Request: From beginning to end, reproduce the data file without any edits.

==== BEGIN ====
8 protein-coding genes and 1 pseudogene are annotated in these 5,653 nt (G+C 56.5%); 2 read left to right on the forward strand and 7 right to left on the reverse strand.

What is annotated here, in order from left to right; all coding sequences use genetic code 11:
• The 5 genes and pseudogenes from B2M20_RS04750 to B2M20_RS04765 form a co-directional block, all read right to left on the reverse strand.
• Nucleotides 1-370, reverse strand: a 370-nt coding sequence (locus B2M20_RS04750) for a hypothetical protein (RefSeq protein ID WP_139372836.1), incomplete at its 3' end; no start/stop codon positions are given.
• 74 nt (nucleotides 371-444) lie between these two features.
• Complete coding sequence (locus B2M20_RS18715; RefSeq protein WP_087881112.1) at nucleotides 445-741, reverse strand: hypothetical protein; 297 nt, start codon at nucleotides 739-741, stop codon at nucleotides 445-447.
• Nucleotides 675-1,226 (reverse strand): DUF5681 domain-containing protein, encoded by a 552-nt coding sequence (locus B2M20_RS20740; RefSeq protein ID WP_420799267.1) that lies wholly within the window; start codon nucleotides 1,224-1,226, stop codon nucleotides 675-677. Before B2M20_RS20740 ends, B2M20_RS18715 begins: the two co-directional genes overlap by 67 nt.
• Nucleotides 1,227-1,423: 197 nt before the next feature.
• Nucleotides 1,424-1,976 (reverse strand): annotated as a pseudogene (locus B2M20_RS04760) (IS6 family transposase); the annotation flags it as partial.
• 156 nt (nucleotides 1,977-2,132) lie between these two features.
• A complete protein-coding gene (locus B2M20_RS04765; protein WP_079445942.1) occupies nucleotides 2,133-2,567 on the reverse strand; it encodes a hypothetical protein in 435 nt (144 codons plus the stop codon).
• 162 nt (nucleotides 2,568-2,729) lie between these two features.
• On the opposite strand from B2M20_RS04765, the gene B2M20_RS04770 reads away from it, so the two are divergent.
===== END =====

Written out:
8 protein-coding genes and 1 pseudogene are annotated in these 5,653 nt (G+C 56.5%); 2 read left to right on the forward strand and 7 right to left on the reverse strand.

What is annotated here, in order from left to right; all coding sequences use genetic code 11:
• The 5 genes and pseudogenes from B2M20_RS04750 to B2M20_RS04765 form a co-directional block, all read right to left on the reverse strand.
• Nucleotides 1-370, reverse strand: a 370-nt coding sequence (locus B2M20_RS04750) for a hypothetical protein (RefSeq protein ID WP_139372836.1), incomplete at its 3' end; no start/stop codon positions are given.
• 74 nt (nucleotides 371-444) lie between these two features.
• Complete coding sequence (locus B2M20_RS18715; RefSeq protein WP_087881112.1) at nucleotides 445-741, reverse strand: hypothetical protein; 297 nt, start codon at nucleotides 739-741, stop codon at nucleotides 445-447.
• Nucleotides 675-1,226 (reverse strand): DUF5681 domain-containing protein, encoded by a 552-nt coding sequence (locus B2M20_RS20740; RefSeq protein ID WP_420799267.1) that lies wholly within the window; start codon nucleotides 1,224-1,226, stop codon nucleotides 675-677. Before B2M20_RS20740 ends, B2M20_RS18715 begins: the two co-directional genes overlap by 67 nt.
• Nucleotides 1,227-1,423: 197 nt before the next feature.
• Nucleotides 1,424-1,976 (reverse strand): annotated as a pseudogene (locus B2M20_RS04760) (IS6 family transposase); the annotation flags it as partial.
• 156 nt (nucleotides 1,977-2,132) lie between these two features.
• A complete protein-coding gene (locus B2M20_RS04765; protein WP_079445942.1) occupies nucleotides 2,133-2,567 on the reverse strand; it encodes a hypothetical protein in 435 nt (144 codons plus the stop codon).
• 162 nt (nucleotides 2,568-2,729) lie between these two features.
• On the opposite strand from B2M20_RS04765, the gene B2M20_RS04770 reads away from it, so the two are divergent.